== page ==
Apollo Magazine

Muse Reviews: 2 November

Pierre Huyghe's stange and beautiful work; Jane and Louise Wilson's 'Undead Sun'; and Schiele's uneasy nudes

Crouching Woman with Green Kerchief (detail; 1914), Egon Schiele. The Leopold Museum, Vienna

A round-up of the week’s reviews and interviews

Untitled (1952–53), Mark Rothko. Guggenheim Bilbao Museoa

Guggenheim Bilbao lets its collection speak for itself (Matilda Bathurst)

Twenty years after establishing the partnership with the Solomon R. Guggenheim Foundation, the museum is staging ‘The Art of our Time’, a sequel to its inaugural show ‘The Art of this Century’…The curation emphasises the distinct identity of Bilbao’s collection and its development over the last two decades…A distinct emphasis on Abstract Expressionism and Pop Art is balanced by a local focus on Basque art, specifically the sculptures of Eduardo Chillida and Jorge Oteiza.

Crouching Woman with Green Kerchief (detail; 1914), Egon Schiele. The Leopold Museum, Vienna

An Aura of Unease: Egon Schiele at the Courtauld Gallery (Nadia Connor)

Schiele’s use of pornographic tropes and very young models, combined with his emphasis on bodily awkwardness, contortion and distortion give these images their distinct aura of unease. Here there are no milky nudes, smooth-bodied and luxuriant; there are no decorative Seccessionist dream-women, after his mentor Gustav Klimt…In Schiele’s vision, to observe, or to have a body is to have a difficulty.

Undead Sun © Jane and Louise Wilson

Jane and Louise Wilson’s ‘Undead Sun’ at the Imperial War Museum (Melanie Vandenbrouck)

Jane and Louise Wilson are drawn to the structures of dystopian modernity, to sites of power and experimentation that have fallen into obsolescence. For their latest work, Undead Sun…they turned to Farnborough’s Wind Tunnels, which were built at the beginning of the 20th century to study aerodynamics. In this extraordinary setting, the artists staged a sequence of scenes that – combined with animation, photographs and storytelling – suggest the technological complexity, devastating effects and ethical predicaments of modern warfare.

‘Face to Face’: the Clifford Chance collection at Sir John Soane’s Museum (Emily Burns)

The eclectic historic home of an 18th-century architect might seem an odd choice of venue for a law firm’s display of 40 modern prints…But Sir John Soane was a collector of contemporary prints of his day…So in effect, this exhibition demonstrates how Clifford Chance has continued where Soane left off. The curator, Jerzy Kierkuc-Bielinski, has done an admirable job of grouping some very varied prints according to common themes, whilst visually balancing the two rooms at his disposal.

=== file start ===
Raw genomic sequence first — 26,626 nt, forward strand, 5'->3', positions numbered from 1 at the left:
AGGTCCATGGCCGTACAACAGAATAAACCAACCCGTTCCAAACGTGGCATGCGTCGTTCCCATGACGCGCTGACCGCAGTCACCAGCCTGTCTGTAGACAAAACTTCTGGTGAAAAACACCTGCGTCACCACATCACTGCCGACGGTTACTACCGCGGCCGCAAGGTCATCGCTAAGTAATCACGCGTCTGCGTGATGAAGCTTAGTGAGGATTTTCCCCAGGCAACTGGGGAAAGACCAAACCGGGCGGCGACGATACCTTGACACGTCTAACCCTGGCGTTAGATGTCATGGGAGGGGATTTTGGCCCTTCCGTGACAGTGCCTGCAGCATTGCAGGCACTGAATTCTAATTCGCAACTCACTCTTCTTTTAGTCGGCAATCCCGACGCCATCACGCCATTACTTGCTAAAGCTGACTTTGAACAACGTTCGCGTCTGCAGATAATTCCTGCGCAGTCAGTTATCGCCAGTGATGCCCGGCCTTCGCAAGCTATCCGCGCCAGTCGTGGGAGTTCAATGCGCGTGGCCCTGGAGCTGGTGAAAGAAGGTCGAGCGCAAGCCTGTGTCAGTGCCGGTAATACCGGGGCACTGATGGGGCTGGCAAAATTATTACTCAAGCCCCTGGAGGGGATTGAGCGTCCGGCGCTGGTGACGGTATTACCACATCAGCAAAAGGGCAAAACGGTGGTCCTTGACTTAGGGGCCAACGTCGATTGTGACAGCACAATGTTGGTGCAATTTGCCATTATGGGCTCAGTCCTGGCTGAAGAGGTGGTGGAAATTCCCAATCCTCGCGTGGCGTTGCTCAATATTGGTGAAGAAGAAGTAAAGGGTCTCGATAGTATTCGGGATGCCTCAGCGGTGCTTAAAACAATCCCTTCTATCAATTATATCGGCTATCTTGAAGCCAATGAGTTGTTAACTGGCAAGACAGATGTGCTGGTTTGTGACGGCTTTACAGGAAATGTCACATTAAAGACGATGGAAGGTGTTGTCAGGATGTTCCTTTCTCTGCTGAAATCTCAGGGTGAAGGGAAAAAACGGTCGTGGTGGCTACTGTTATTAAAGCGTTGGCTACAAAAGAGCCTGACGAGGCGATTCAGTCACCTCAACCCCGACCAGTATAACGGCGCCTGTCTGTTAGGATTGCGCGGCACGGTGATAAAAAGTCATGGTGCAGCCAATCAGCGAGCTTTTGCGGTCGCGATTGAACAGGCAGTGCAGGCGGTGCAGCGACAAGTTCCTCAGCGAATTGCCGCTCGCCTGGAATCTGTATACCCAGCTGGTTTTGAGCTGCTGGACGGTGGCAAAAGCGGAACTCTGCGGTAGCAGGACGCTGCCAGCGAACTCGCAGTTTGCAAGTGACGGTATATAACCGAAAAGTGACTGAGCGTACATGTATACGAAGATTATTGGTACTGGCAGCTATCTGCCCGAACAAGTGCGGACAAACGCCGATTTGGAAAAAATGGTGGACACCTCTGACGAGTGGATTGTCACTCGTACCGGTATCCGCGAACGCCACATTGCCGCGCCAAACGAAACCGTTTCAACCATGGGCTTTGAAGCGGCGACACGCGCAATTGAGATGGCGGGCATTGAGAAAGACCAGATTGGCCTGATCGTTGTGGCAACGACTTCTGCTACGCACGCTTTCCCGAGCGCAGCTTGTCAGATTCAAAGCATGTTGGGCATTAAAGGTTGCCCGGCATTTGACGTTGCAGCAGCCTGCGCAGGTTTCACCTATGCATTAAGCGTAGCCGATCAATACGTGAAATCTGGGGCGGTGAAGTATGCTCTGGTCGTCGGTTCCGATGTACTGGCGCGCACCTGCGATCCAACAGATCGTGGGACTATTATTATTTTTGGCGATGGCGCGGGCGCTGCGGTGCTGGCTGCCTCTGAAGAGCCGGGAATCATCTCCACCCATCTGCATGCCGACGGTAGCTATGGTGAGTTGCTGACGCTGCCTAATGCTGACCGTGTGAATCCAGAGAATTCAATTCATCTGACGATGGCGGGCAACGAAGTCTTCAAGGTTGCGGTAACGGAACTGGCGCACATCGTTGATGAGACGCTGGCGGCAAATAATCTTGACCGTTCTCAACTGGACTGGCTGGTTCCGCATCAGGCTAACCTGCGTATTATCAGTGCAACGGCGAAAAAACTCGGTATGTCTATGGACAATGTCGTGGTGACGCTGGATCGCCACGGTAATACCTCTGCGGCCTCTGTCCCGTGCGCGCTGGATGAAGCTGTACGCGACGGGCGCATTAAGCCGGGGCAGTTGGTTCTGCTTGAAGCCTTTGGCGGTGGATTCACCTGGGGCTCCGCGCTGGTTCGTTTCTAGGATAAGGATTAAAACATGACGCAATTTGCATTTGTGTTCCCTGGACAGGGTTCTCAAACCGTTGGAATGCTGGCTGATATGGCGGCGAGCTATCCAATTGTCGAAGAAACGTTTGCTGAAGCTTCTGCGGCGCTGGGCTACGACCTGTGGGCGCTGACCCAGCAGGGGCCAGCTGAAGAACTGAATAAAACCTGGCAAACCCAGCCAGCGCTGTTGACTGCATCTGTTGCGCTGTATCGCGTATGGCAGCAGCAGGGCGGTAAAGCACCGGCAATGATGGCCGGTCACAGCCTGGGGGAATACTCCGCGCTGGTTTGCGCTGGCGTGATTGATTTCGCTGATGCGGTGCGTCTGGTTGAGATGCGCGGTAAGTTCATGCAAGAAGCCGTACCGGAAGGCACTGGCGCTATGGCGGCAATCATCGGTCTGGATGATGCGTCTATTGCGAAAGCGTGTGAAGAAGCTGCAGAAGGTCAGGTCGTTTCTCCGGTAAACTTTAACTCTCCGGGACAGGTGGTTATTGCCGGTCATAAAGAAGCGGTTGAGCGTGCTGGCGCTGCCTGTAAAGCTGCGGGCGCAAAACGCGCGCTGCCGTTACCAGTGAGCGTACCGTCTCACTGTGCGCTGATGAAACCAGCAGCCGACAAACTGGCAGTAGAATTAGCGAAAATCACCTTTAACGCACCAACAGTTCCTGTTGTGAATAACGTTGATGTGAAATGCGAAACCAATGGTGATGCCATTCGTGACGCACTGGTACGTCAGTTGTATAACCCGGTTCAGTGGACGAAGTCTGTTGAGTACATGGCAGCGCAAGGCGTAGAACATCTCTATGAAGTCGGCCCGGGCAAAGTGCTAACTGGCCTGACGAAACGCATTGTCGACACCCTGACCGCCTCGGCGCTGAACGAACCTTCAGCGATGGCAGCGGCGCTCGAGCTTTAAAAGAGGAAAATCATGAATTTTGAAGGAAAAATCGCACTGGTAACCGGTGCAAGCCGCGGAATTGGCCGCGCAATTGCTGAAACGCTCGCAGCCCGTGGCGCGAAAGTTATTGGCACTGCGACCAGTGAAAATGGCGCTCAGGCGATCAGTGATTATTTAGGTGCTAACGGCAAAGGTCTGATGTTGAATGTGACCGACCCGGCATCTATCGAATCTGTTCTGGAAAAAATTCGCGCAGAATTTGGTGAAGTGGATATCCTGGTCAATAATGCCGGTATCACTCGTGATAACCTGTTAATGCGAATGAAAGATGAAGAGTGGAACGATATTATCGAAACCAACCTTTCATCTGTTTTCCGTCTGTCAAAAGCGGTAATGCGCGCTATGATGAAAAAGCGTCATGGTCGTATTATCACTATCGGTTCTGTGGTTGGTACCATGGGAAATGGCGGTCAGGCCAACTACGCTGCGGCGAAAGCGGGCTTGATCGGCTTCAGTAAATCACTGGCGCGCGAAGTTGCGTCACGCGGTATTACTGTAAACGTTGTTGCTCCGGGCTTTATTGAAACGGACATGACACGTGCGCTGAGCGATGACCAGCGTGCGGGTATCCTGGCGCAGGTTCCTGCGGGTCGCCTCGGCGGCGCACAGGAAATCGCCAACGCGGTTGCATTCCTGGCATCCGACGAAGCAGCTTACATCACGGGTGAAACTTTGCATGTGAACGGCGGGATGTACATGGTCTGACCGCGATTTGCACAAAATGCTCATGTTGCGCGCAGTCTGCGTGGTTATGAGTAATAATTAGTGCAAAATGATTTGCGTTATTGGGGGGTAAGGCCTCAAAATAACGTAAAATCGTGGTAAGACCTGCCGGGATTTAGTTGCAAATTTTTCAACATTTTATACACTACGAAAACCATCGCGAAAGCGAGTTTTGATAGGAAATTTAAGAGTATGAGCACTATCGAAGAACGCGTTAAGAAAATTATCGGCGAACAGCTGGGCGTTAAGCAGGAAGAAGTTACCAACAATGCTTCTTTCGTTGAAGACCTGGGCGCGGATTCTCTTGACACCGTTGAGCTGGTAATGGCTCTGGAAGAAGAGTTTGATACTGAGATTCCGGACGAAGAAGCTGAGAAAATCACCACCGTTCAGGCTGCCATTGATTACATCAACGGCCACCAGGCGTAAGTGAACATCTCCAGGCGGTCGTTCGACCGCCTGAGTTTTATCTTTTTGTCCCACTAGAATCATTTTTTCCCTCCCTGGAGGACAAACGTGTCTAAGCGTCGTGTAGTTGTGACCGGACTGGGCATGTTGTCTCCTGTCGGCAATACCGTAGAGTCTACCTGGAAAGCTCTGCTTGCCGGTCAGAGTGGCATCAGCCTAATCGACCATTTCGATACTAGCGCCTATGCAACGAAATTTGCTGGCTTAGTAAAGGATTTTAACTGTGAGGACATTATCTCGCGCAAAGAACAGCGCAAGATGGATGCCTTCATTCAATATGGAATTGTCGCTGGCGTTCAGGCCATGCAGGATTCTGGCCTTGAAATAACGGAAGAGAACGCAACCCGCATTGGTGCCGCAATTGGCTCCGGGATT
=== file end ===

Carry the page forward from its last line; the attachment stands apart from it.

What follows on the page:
Installation view © Pierre Huyghe. Courtesy the artist and Hauser & Wirth, London. Photo: Alex Delfanne

‘Pierre Huyghe: In. Border. Deep’ at Hauser & Wirth, London (Imelda Barnard) 

Human Mask (2014), a film by Pierre Huyghe, stands as the centrepiece of the French artist’s current show at Hauser & Wirth, his first in the UK since a 2006 exhibition at Tate Modern. It is both strange and beautiful, and consequently not dissimilar to his (notoriously uncategorisable) output to date, in which the cool conceptualism and probing intellectualism of his films, sculptures and installations has been matched by a purposeful visual elegance.

The Witches’ Rout (The Carcass) (c. 1520), Agostino Veneziano

Witches and Wicked Bodies at the British Museum (Sarah Jilani)

Temptresses, sirens, she-devils, Weird Sisters and harpies: nothing stirs the religious, social and sexual anxieties of civilisation like the supernatural feminine form. No surprise, then, that women and magic have been twinned for centuries in art, literature and folklore, and often in the eyes of the law and the Church (with violent and oppressive consequences). Aptly coinciding with Halloween, the British Museum’s exhibition ‘Witches and Wicked Bodies’ tells the story of the Witch in her ever-changing manifestations.

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